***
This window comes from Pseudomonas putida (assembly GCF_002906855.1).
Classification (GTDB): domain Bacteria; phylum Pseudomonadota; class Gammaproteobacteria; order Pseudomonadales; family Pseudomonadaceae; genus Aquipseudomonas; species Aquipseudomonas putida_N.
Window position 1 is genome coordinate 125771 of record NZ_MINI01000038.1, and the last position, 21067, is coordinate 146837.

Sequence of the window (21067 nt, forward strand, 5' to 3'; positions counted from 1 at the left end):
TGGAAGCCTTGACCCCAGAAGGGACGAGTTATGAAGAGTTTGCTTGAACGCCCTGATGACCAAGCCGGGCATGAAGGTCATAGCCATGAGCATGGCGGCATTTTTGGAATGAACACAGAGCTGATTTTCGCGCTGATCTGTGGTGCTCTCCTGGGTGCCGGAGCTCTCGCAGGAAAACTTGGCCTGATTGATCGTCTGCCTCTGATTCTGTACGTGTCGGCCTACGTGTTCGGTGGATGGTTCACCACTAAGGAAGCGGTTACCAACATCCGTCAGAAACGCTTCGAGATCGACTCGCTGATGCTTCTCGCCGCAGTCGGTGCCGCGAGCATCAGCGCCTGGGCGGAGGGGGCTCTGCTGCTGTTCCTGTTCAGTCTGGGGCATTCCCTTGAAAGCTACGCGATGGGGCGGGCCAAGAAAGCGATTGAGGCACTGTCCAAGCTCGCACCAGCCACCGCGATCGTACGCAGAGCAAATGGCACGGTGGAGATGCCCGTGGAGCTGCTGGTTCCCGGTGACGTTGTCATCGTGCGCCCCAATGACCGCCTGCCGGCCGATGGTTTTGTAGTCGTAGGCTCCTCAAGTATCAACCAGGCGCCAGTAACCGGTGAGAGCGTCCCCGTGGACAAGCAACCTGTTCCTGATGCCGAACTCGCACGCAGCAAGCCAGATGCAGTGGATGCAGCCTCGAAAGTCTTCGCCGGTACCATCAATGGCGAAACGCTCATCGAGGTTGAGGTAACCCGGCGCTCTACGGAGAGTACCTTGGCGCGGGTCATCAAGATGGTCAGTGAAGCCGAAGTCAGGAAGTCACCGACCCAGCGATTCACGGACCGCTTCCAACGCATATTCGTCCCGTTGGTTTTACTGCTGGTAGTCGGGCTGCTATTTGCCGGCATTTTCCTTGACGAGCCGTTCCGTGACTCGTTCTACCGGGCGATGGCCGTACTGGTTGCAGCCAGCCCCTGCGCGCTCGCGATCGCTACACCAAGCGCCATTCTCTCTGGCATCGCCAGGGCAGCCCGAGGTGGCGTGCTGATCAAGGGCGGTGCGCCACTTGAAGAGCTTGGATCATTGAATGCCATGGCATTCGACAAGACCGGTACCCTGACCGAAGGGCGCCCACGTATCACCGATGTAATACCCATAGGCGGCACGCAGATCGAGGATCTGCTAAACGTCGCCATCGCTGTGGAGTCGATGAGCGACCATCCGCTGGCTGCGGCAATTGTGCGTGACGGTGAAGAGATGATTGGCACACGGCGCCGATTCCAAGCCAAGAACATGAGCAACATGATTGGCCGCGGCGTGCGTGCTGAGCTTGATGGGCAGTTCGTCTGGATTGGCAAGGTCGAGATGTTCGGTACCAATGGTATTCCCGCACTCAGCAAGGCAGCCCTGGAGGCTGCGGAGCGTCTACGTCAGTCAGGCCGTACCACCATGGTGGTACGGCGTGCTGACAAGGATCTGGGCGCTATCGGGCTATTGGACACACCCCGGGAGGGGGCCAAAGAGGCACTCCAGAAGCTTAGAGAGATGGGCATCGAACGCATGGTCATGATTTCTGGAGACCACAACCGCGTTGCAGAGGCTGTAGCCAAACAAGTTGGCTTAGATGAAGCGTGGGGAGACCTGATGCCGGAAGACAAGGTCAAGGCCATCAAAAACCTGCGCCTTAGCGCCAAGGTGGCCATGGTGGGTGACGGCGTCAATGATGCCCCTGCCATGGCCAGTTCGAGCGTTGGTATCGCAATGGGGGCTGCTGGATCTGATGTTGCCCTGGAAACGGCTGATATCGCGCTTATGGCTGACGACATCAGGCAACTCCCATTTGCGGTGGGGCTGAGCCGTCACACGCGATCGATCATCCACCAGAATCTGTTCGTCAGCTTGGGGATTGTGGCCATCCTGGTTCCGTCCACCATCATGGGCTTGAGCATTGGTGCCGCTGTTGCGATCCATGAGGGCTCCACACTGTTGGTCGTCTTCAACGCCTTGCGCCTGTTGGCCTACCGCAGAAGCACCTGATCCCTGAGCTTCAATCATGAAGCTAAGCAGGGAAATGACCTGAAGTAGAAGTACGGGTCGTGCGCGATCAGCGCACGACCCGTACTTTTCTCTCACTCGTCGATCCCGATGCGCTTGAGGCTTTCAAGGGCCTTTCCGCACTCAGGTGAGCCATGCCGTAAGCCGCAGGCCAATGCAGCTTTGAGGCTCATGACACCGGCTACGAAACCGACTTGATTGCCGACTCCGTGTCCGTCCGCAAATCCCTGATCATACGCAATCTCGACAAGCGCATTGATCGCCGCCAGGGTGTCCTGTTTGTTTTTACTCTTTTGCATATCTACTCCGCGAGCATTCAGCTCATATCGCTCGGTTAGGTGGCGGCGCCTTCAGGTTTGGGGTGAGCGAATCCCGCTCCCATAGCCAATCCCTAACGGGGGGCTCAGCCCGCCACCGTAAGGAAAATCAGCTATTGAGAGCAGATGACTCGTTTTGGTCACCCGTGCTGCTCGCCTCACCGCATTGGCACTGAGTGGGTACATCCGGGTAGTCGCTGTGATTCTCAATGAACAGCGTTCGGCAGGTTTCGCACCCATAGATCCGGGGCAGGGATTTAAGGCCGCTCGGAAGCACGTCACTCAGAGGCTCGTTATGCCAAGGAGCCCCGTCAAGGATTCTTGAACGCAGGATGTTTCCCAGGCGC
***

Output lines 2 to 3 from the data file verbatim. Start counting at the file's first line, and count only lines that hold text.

Classification (GTDB): domain Bacteria; phylum Pseudomonadota; class Gammaproteobacteria; order Pseudomonadales; family Pseudomonadaceae; genus Aquipseudomonas; species Aquipseudomonas putida_N.
Window position 1 is genome coordinate 125771 of record NZ_MINI01000038.1, and the last position, 21067, is coordinate 146837.